The LaCrosse Ursa MS Boot has a lot of things we look for in a hiking boot. Starting from the bottom you’ve got a Vibram Mont outsole, usually found on mountaineering boots so it’s perfect if your hiking tends to take you through rugged terrain in difficult weather. Up top GORE-TEX hides behind an upper made from “SuperFabric” textile and polyurethane-infused leather, ensuring durability and exceptional wet weather protection. Locking speed hooks secure and stabilize the fit all the way to the top of the boot, giving you support you can count on.
If you spend a lot of time on the trail, even if you obsess over equipment, you may not be familiar with the brand “LaCrosse”. Founded in La Crosse, WI back in the 19th century, it’s relatively unknown in the hiking world, despite being the parent company for the ever-present and ever-popular Danner Boots.
So why are Danners found at so many trailheads while LaCrosse are relatively unknown? Probably because they’re more focused on off-trail pursuits, specifically hunting. Which is why you’re more likely to find LaCrosse Footwear at your local Field and Stream than a traditional “outdoor” retailer.
What Makes this a Hunting, Rather than Hiking, Boot?
Despite hitting so many key points right, something is obviously different when you pull on the LaCrosse Ursa MS 7″ Boots. Underfoot it’s very stiff thanks to a construction that makes use of a Bi-Fit Board, combining the shank, lasting board, and midsole into one unified piece. The result is a pleasantly stiff boot that’s surprisingly light at just 3.1lbs per pair.
Obviously stiffness is a matter of preference with some appreciating the support and stability of a stiffer boot, while others would rather have the ultralight flexibility of a pair of trail runners. I happen to be the former type, finding the support and strength of the LaCrosse Ursa as appropriate on the rugged and difficult terrain of the Adirondacks as it would be hauling a heavy load of harvested game out of the backcountry.
In a traditional hiking boot such support is usually paired with an equally supportive upper. But as has been said the LaCrosse Ursa isn’t a traditional hiking boot, it’s built to a different standard. As a result it’s paired with an extremely flexible textile and leather upper. This gives the boot a tremendous range of adjustment, and it’s easy to imagine why. A hunter would have them laced tight on their way in, then loosen things up to get comfortable in their blind, then tighten things down again when they’re hauling out game. Alternatively the extended adjustment allows these boots to comfortably be worn with ultra-thin socks in the summer, or heavy woolens when heading out into the snow.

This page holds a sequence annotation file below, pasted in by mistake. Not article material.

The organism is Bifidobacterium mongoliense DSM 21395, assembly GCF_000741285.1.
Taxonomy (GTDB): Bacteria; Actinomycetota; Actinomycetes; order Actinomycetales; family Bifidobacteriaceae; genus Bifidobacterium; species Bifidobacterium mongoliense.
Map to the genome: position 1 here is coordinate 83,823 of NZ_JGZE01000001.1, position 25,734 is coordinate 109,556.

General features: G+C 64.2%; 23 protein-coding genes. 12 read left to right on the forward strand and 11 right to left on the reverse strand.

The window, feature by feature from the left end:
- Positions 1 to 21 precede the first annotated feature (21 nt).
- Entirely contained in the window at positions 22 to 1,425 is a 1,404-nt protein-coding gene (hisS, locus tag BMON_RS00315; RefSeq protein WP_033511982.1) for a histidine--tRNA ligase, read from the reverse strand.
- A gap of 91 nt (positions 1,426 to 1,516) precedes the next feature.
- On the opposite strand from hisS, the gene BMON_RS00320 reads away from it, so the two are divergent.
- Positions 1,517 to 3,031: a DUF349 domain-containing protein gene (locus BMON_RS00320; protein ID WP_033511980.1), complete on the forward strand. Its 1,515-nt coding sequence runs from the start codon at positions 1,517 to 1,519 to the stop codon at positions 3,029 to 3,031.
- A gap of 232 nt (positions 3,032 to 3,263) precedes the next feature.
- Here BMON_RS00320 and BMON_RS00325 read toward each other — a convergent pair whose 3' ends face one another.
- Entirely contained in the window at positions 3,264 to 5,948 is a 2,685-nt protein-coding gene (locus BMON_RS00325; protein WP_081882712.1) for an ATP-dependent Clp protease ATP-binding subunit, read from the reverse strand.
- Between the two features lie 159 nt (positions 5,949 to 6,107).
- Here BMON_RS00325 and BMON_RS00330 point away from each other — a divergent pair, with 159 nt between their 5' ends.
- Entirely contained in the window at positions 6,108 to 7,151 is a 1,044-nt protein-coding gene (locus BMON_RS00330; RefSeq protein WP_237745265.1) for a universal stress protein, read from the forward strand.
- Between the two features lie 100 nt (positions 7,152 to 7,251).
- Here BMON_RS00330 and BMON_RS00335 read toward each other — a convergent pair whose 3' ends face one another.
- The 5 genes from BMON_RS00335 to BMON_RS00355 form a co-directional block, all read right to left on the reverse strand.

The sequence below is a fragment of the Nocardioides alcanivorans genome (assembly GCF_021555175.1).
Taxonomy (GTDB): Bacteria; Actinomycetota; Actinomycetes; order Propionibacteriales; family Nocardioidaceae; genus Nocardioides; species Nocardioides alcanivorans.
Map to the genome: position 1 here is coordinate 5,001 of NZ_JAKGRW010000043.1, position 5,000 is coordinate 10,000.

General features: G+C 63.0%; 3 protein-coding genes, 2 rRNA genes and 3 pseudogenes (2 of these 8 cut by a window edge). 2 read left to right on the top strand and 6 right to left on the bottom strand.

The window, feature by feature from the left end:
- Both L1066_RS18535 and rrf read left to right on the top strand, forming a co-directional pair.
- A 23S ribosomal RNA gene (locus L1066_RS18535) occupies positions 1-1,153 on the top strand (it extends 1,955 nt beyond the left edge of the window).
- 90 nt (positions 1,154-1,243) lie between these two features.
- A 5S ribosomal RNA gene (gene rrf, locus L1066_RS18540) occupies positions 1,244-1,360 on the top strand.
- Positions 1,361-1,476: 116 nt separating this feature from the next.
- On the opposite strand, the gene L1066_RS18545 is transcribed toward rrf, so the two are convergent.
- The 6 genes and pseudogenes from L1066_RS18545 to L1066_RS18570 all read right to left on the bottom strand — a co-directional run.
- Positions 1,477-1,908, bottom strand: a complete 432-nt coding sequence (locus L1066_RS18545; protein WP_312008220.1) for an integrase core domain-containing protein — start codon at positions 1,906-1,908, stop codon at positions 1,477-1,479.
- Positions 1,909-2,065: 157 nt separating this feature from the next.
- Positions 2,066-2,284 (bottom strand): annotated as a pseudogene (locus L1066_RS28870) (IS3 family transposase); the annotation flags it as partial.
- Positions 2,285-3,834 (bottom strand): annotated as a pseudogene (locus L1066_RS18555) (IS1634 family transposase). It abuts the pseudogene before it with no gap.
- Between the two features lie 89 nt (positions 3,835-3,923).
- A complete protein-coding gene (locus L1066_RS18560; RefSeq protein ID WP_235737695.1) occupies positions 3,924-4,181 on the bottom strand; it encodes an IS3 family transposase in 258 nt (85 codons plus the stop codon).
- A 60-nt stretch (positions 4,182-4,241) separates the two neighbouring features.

It’s a small difference, but it’s so far outside the realm of the “fit right one way” hiking boot paradigm that you notice it on your feet. Getting comfortable in the LaCrosse Ultra boot takes time, not because of break in time. Thanks to the flexible and forgiving upper break in is practically unnecessary. Rather it’s finding the right lacing that takes time. Too tight and you’ll feel the metal speed hooks through the upper, obviously undesirable. Too loose and you’re robbing yourself of the support a boot of this style should provide, and potentially finding discomfort as it your foot moves more than you want especially with this much stiffness underfoot.
Amazon.com Price: $59.99 (as of 09/30/2023 17:20 MDT) Details
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Can You Hike in the LaCrosse Ursa?
Absolutely. In fact for some people it might be a better choice than a “traditional” hiking boot.
Those with difficult-to-fit feet, who constantly struggle to get a boot that gives them the support they want without compromising comfort. The extended adjustability allowed by the flexible upper essentially lets you custom-shape the fit of the boot more than any other off-the-rack option, letting you fine-tune your fit in a way few other boots can.
Alternatively, someone looking for a boot with extended seasonal range should consider the LaCrosse Ursa as well. That extended adjustability means you can still get snug support while wearing thinner summer-weight socks, or put on heavy socks (and even liners) when heading out snow shoeing in the winter.
Another place I’ve found these boots really shine is while out off roading with my Jeep friends. When I’m driving my 4Runner I don’t need much in the way of support, so I just unhook a couple speed hooks and enjoy a comfortable fit with plenty of ankle articulation. But when it’s time to pull a winch or simply scout the next obstacle, I can quickly lace all the way up and get full support and traction while I’m out of my vehicle.
Think of it this way- a hiking boot is for hiking. The LaCrosse Ursa MS ($299.95) is for hiking, but it’s also for hunting. And snowshoeing. And hauling gear to the crag. And cutting trail. And whatever else you’re doing where you need a supportive and durable boot protecting your feet from whatever’s out there.
If you see hiking as one thing, done in a specific place under pre-set conditions, there are probably better options than the LaCrosse Ursa. But if you want a boot that can adapt, can be physically shaped to meet your needs no matter how much they change.